Say you want to consider the best decision for the next five years, and you choose this because you know that new equipment would give you five years without having any major components breaking, you would only need to conduct normal maintenance for the first five years on new equipment.

Then, consider for each of the three scenarios: Maintain, refurbish, or replace. What would be the total cost? We must remember that to get a good picture, we need to include the depreciation cost as well, not only the cost to operate the equipment.

We are at the end of year six and need to take a decision on our widget maker. Let us see our choices:

  1. Maintain

    You equipment is now six years old (from the example above) and since you amortized it over five years, it is already fully amortized. Let us assume that you are now expensing all parts that you replace (in real life, you would probably amortize some major parts that extend the life of the equipment).

    Therefore, in year six, you spent $10,000 for parts in addition to the normal $10,000 for maintenance and in year seven, you now anticipate spending another $17,000 on parts, in addition to normal maintenance costs. For years eight to 11 your guess is that you will continue to replace about $17,000 of parts each year. Let us go to item number two and come back to the maintain scenario later.

  2. Refurbish

    We know that for the coming year, year seven, we will need to spend $17,000 for parts and probably that same amount for years eight to 11, so for five years in total (years seven to 11 included), a total of $85,000, not counting the normal maintenance of $10,000 per year. Suppose you could refurbish the equipment for $50,000 today and have equipment that would be under warrantee for one year would it make sense to refurbish it? Before we answer this, let us look at choice number three.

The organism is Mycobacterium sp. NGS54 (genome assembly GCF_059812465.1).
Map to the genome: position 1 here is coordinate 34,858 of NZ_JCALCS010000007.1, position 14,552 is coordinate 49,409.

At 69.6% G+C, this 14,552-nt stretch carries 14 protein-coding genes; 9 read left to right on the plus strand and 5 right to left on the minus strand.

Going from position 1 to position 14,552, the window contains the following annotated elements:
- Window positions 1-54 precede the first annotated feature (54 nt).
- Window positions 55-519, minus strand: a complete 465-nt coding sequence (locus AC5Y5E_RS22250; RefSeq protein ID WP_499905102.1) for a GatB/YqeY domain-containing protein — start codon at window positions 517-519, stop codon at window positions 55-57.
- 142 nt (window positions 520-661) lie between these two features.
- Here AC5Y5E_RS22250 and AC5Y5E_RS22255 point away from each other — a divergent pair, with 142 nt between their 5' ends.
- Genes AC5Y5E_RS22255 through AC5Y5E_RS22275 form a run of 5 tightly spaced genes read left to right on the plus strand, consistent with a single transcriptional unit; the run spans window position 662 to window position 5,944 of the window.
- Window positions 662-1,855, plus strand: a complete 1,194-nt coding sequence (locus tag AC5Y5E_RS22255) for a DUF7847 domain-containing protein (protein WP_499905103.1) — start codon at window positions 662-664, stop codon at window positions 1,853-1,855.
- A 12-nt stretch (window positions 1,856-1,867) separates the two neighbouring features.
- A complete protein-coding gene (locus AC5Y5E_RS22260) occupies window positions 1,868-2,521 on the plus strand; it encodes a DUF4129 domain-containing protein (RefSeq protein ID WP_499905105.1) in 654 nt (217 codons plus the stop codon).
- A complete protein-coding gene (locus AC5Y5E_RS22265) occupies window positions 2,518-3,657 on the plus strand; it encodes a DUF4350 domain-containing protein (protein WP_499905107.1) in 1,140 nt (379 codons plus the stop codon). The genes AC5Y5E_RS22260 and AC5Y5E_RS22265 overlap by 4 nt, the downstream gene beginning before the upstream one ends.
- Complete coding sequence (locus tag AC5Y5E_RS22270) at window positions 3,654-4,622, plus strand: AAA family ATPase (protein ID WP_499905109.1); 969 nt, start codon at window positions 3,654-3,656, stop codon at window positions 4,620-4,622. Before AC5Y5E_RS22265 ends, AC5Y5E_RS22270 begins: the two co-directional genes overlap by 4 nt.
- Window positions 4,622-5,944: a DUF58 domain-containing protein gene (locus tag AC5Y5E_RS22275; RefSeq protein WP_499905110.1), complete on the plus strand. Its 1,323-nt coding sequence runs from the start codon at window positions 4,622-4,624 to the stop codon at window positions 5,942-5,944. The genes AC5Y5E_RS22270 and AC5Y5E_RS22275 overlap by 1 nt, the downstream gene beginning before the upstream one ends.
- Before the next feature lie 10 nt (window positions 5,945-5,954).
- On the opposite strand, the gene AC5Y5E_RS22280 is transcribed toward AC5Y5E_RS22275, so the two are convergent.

3. Replace

    In this choice, we simply replace the equipment by a new one. If the new purchased equipment is as good as the original one, it should give us five years headache free so only the normal maintenance cost of $10,000 (assuming here that it is the same cost) needs to be considered. However, the cost of the new equipment is $130,000, which is more than the original $100,000 one we purchased six years ago. The good thing is that this new equipment is 10% more productive and should bring in, say, $30,000 more revenue per year.

Now, even with the info on the three choices, we still do not know what to do. Let us go back to choice number two for a second. In this situation, paying for $50,000 now should make the equipment last another five years instead of continuing to pay $85,000 over the next five years to continue to maintain it. Suppose your cost of access to money is 10% a year. We will use this as a discount rate.

If you calculate your costs for both scenarios, paying $17,000 per year over five years is the same in today’s money as $70,885 (I assume we pay the $17,000 in the beginning of each year). In this case, we see that it makes more sense to refurbish the equipment for $50,000 today than to continue to pay $17,000 per year for repairs. This is what theory says. In real life however, we are dealing with unknowns.

  • We do not know if the refurbish will really last five years before other parts will break.
  • We do not know if we will be able to continue to purchase spare parts in the future. What if the manufacturer stops supporting this equipment and it is not possible to get new parts anymore? (That would obviously force a replacement of the equipment).